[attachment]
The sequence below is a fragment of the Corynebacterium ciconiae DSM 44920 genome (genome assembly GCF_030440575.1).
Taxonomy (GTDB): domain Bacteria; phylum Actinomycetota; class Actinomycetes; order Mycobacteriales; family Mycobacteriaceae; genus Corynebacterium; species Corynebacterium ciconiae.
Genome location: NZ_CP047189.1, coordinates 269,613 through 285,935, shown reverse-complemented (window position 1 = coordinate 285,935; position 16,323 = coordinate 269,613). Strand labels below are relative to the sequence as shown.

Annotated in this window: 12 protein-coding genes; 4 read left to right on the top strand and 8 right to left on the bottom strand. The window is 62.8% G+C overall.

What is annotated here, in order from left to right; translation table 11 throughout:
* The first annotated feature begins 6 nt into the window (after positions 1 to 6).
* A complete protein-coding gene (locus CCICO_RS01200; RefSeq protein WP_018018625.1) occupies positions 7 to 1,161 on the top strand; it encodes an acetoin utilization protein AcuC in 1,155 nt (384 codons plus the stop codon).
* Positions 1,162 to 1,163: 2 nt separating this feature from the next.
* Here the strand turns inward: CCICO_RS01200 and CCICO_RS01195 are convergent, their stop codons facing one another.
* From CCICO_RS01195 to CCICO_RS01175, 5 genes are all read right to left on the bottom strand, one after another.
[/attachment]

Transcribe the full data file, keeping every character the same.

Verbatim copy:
The sequence below is a fragment of the Corynebacterium ciconiae DSM 44920 genome (genome assembly GCF_030440575.1).
Taxonomy (GTDB): domain Bacteria; phylum Actinomycetota; class Actinomycetes; order Mycobacteriales; family Mycobacteriaceae; genus Corynebacterium; species Corynebacterium ciconiae.
Genome location: NZ_CP047189.1, coordinates 269,613 through 285,935, shown reverse-complemented (window position 1 = coordinate 285,935; position 16,323 = coordinate 269,613). Strand labels below are relative to the sequence as shown.

Annotated in this window: 12 protein-coding genes; 4 read left to right on the top strand and 8 right to left on the bottom strand. The window is 62.8% G+C overall.

What is annotated here, in order from left to right; translation table 11 throughout:
* The first annotated feature begins 6 nt into the window (after positions 1 to 6).
* A complete protein-coding gene (locus CCICO_RS01200; RefSeq protein WP_018018625.1) occupies positions 7 to 1,161 on the top strand; it encodes an acetoin utilization protein AcuC in 1,155 nt (384 codons plus the stop codon).
* Positions 1,162 to 1,163: 2 nt separating this feature from the next.
* Here the strand turns inward: CCICO_RS01200 and CCICO_RS01195 are convergent, their stop codons facing one another.
* From CCICO_RS01195 to CCICO_RS01175, 5 genes are all read right to left on the bottom strand, one after another.